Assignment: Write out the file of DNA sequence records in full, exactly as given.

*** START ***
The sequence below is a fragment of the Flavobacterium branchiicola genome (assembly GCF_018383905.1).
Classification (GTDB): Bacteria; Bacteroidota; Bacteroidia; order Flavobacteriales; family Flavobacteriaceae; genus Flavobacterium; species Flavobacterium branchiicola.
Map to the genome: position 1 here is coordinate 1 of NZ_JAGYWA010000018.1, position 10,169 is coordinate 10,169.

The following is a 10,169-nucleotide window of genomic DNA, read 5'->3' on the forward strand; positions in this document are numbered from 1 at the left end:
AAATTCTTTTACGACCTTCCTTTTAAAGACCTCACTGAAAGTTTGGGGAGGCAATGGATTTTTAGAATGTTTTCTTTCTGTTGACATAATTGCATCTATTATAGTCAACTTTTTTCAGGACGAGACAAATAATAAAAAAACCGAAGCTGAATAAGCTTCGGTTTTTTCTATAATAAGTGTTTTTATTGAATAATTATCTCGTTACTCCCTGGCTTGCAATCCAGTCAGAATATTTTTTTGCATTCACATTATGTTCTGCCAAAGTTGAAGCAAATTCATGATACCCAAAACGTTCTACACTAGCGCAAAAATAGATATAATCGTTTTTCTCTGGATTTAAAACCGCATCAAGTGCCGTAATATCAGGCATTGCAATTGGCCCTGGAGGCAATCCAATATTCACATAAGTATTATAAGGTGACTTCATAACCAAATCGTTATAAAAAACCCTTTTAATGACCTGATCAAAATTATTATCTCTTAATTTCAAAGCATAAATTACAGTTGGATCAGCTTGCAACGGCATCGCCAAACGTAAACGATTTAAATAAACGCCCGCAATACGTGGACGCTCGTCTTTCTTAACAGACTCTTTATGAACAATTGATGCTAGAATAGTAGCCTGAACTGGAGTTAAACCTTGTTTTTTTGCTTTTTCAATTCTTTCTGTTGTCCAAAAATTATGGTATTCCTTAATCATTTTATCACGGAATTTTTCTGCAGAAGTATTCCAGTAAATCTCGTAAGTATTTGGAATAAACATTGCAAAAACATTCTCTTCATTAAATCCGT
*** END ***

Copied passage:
The sequence below is a fragment of the Flavobacterium branchiicola genome (assembly GCF_018383905.1).
Classification (GTDB): Bacteria; Bacteroidota; Bacteroidia; order Flavobacteriales; family Flavobacteriaceae; genus Flavobacterium; species Flavobacterium branchiicola.
Map to the genome: position 1 here is coordinate 1 of NZ_JAGYWA010000018.1, position 10,169 is coordinate 10,169.

The following is a 10,169-nucleotide window of genomic DNA, read 5'->3' on the forward strand; positions in this document are numbered from 1 at the left end:
AAATTCTTTTACGACCTTCCTTTTAAAGACCTCACTGAAAGTTTGGGGAGGCAATGGATTTTTAGAATGTTTTCTTTCTGTTGACATAATTGCATCTATTATAGTCAACTTTTTTCAGGACGAGACAAATAATAAAAAAACCGAAGCTGAATAAGCTTCGGTTTTTTCTATAATAAGTGTTTTTATTGAATAATTATCTCGTTACTCCCTGGCTTGCAATCCAGTCAGAATATTTTTTTGCATTCACATTATGTTCTGCCAAAGTTGAAGCAAATTCATGATACCCAAAACGTTCTACACTAGCGCAAAAATAGATATAATCGTTTTTCTCTGGATTTAAAACCGCATCAAGTGCCGTAATATCAGGCATTGCAATTGGCCCTGGAGGCAATCCAATATTCACATAAGTATTATAAGGTGACTTCATAACCAAATCGTTATAAAAAACCCTTTTAATGACCTGATCAAAATTATTATCTCTTAATTTCAAAGCATAAATTACAGTTGGATCAGCTTGCAACGGCATCGCCAAACGTAAACGATTTAAATAAACGCCCGCAATACGTGGACGCTCGTCTTTCTTAACAGACTCTTTATGAACAATTGATGCTAGAATAGTAGCCTGAACTGGAGTTAAACCTTGTTTTTTTGCTTTTTCAATTCTTTCTGTTGTCCAAAAATTATGGTATTCCTTAATCATTTTATCACGGAATTTTTCTGCAGAAGTATTCCAGTAAATCTCGTAAGTATTTGGAATAAACATTGCAAAAACATTCTCTTCATTAAATCCGT